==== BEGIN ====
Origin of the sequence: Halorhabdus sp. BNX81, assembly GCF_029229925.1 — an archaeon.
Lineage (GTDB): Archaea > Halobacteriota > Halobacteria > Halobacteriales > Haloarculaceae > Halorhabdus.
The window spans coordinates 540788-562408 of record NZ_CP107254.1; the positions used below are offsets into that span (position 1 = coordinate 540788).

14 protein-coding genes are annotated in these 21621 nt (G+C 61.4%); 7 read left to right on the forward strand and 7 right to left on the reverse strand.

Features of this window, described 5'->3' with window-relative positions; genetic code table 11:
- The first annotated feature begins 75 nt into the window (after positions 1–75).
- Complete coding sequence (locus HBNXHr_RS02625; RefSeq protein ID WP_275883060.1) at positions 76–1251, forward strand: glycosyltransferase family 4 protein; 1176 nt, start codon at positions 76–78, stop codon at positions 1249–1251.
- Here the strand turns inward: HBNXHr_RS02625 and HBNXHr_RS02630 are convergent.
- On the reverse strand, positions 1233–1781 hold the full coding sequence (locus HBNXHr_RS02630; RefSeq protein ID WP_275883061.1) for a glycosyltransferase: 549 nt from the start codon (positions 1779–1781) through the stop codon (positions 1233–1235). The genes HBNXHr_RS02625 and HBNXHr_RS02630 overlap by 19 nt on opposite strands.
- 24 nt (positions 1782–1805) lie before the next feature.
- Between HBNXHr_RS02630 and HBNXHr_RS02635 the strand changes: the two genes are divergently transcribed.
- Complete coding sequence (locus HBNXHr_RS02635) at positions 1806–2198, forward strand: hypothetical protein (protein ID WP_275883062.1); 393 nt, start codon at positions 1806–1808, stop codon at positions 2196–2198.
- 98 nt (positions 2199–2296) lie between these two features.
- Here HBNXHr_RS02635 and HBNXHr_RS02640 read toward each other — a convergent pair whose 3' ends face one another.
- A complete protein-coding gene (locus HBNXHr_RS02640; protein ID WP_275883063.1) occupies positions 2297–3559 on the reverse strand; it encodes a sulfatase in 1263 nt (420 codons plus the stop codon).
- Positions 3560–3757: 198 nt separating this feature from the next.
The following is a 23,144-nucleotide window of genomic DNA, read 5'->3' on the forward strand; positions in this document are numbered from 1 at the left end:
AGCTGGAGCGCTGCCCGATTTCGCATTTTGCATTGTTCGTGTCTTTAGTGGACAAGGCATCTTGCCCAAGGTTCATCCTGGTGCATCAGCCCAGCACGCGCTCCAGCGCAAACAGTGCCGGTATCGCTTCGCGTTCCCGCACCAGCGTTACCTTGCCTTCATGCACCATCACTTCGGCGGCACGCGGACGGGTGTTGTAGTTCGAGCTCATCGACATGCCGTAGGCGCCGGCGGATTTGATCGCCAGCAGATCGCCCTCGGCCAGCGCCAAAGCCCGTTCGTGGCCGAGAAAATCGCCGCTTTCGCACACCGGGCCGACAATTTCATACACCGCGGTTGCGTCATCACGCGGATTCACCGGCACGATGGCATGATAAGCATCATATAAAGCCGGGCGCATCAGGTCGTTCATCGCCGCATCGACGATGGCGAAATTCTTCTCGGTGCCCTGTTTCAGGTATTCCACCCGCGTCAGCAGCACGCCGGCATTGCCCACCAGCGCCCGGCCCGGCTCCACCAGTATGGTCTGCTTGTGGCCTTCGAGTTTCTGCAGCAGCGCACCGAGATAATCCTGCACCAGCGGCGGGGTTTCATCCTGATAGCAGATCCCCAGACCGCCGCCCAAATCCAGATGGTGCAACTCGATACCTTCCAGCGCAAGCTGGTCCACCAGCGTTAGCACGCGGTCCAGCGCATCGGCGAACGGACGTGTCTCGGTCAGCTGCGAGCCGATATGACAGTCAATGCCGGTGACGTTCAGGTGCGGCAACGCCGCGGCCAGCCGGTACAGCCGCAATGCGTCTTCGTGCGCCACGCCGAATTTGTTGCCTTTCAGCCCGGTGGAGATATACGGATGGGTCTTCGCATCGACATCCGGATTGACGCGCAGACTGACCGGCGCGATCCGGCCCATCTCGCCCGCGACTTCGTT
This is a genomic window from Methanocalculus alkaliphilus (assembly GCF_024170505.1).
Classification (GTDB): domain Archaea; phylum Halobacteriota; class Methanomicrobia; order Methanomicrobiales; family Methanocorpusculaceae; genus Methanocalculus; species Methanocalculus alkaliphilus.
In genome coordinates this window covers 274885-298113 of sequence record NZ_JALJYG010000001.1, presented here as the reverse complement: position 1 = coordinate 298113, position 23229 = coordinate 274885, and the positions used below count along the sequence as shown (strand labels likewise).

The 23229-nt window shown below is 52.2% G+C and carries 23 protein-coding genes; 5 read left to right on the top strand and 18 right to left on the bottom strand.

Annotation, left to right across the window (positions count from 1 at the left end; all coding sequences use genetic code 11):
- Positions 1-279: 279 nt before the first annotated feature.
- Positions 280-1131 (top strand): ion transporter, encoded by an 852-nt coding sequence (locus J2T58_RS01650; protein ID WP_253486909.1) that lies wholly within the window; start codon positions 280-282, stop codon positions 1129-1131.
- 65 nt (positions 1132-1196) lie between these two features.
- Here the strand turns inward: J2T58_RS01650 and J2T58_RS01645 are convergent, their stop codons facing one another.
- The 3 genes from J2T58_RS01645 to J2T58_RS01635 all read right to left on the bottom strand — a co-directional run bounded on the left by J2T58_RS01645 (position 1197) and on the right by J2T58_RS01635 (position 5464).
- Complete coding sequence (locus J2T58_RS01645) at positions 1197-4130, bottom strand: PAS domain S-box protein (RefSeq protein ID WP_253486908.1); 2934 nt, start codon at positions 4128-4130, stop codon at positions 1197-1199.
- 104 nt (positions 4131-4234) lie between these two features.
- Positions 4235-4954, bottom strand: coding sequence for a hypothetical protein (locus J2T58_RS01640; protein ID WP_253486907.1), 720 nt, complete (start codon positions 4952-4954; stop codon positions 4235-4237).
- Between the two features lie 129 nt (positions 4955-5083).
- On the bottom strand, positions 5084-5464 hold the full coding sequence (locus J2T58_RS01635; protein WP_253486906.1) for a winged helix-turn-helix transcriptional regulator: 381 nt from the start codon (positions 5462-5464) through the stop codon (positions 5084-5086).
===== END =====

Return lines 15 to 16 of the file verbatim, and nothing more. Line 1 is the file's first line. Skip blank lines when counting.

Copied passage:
- A complete protein-coding gene (locus HBNXHr_RS02640; protein ID WP_275883063.1) occupies positions 2297–3559 on the reverse strand; it encodes a sulfatase in 1263 nt (420 codons plus the stop codon).
- Positions 3560–3757: 198 nt separating this feature from the next.